Why on earth would you choose to put hard, uncomfortable aluminum seats in your hot rod? For the same reason hot rodders do so many other things that defy logic: because they look cool!

Actually, there's a historical precedent for equipping a hot rod-particularly a lakes car or track-style racer-with aircraft-style aluminum seats. Even in the early days rodders knew that light cars went faster than heavy ones, and it's easy to deduce that bare aluminum seats weigh much less than those built with steel frames, padding, and upholstery. Furthermore, many early rodders were ex-GIs who'd seen "seat time" in such buckets and knew how to acquire them through military surplus. It was only natural for them to park their cheeks in bomber seats before blasting across the dirt or salt in a stripped-down racing roadster or coupe.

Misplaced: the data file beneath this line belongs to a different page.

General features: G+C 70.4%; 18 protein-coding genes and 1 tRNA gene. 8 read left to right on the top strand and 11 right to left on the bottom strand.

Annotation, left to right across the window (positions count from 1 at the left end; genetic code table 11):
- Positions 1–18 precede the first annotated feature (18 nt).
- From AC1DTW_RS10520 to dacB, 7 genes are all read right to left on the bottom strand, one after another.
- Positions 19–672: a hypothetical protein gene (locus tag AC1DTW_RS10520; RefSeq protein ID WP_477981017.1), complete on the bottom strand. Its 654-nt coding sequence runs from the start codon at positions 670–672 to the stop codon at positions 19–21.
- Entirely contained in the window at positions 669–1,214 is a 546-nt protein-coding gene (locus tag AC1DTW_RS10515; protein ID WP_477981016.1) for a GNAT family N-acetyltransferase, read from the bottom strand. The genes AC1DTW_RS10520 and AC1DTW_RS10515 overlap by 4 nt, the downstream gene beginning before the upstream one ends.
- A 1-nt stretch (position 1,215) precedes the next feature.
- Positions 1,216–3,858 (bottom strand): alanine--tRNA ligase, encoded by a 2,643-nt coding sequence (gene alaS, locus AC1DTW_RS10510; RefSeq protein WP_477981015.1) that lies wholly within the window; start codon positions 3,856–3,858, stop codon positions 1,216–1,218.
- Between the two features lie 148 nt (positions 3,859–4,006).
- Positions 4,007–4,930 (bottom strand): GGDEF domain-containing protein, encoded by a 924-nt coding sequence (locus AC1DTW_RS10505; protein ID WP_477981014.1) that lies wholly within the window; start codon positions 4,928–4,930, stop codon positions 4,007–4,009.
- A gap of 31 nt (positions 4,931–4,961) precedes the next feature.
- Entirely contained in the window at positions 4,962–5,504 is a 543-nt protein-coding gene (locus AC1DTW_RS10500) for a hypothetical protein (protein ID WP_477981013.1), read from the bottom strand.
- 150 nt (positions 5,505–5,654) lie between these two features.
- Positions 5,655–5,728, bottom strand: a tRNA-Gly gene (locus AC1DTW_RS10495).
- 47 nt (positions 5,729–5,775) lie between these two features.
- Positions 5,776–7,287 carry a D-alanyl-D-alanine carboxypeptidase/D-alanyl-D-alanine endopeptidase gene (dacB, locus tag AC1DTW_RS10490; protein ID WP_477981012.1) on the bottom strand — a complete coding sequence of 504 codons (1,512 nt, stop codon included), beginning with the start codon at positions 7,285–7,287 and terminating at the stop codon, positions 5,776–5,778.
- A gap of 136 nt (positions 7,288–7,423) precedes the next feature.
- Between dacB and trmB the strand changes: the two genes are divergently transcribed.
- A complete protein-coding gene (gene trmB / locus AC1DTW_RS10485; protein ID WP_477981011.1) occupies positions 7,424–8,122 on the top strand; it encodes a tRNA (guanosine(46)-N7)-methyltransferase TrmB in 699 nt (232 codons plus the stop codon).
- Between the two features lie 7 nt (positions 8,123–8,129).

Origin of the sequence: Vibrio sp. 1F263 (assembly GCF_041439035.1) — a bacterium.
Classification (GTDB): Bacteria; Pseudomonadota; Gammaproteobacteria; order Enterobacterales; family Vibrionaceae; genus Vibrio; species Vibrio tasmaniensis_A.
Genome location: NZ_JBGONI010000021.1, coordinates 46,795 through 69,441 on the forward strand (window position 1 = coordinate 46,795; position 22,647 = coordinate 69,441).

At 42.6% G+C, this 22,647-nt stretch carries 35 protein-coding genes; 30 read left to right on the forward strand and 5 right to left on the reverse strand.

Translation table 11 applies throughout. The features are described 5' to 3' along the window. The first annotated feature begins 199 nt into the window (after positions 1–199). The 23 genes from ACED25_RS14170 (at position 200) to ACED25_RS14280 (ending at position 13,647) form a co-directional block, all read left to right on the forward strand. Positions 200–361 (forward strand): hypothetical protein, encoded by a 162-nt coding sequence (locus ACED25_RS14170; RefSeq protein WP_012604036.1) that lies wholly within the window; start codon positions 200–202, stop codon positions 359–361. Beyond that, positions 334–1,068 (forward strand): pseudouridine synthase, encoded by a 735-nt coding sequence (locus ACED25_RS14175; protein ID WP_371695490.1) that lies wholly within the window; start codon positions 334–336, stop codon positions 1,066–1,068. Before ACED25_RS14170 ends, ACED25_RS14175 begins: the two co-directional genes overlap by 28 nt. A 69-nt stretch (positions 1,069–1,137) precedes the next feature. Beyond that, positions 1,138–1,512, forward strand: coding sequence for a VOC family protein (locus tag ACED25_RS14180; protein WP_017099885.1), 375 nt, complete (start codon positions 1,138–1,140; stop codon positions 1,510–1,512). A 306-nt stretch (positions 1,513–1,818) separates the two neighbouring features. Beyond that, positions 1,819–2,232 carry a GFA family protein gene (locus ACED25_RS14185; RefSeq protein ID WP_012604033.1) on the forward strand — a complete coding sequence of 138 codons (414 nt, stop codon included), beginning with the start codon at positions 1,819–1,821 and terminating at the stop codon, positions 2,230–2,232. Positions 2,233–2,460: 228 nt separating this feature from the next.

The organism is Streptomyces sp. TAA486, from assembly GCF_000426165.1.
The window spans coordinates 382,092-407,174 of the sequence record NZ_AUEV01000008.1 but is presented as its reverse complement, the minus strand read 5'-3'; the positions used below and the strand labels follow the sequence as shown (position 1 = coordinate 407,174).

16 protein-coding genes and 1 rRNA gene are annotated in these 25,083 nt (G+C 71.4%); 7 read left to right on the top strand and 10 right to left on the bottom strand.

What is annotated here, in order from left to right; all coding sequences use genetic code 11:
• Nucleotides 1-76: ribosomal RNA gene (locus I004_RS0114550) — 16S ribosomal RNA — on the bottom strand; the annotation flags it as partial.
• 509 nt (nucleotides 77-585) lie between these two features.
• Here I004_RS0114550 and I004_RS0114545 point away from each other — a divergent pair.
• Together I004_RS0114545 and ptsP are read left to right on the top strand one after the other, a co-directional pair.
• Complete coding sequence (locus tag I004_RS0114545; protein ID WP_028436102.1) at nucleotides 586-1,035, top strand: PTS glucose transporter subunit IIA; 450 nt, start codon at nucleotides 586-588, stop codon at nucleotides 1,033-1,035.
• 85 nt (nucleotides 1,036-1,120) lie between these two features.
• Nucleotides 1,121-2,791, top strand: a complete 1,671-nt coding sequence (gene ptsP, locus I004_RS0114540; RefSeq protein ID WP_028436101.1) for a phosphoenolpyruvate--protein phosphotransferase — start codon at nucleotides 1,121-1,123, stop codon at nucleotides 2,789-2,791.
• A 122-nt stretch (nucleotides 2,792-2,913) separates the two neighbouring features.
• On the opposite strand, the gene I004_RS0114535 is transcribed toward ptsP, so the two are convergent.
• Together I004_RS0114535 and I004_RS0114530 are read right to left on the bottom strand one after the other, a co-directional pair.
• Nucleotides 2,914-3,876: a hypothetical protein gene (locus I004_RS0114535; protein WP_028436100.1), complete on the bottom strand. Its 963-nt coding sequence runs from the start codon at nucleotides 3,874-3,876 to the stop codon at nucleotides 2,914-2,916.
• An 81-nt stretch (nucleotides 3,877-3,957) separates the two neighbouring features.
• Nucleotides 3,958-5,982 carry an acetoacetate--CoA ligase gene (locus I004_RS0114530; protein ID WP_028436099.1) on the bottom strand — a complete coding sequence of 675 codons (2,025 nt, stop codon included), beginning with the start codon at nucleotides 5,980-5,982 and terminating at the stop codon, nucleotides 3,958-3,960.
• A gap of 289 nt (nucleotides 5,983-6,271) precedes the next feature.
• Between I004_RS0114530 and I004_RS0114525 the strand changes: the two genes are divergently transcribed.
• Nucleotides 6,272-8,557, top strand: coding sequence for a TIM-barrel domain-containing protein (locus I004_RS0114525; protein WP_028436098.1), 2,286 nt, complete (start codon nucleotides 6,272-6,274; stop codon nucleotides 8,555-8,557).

There's much less need to cut such weight-saving corners in a street-bound rod today, but there's still a desire for many to achieve an authentic race-inspired appearance. Yet like everything else that's old and cool, real WWII-style aircraft seats tend to be both difficult to find and expensive. What's a dirt-faced, goggle-wearing rodder to do? Make his own seats, of course!

We recently stopped by Stinger's Hot Rod Shop just in time to see Brian Stinger finish up a set of homemade aluminum seats for George Poteet's track-style '27 T roadster. Growing up in Indianapolis, Brian is undoubtedly inspired and influenced by cars that race in circles-you can see it in the rods and parts he builds. He was more than happy to share with us the process he used for designing and building George's seats. We, in turn, would like to share this fabrication information with you, provided your tush has enough cush to handle it!

SOURCE
Stinger's Hot Rod Shop
3101 E. Southport Rd.
Indianapolis
IN  46227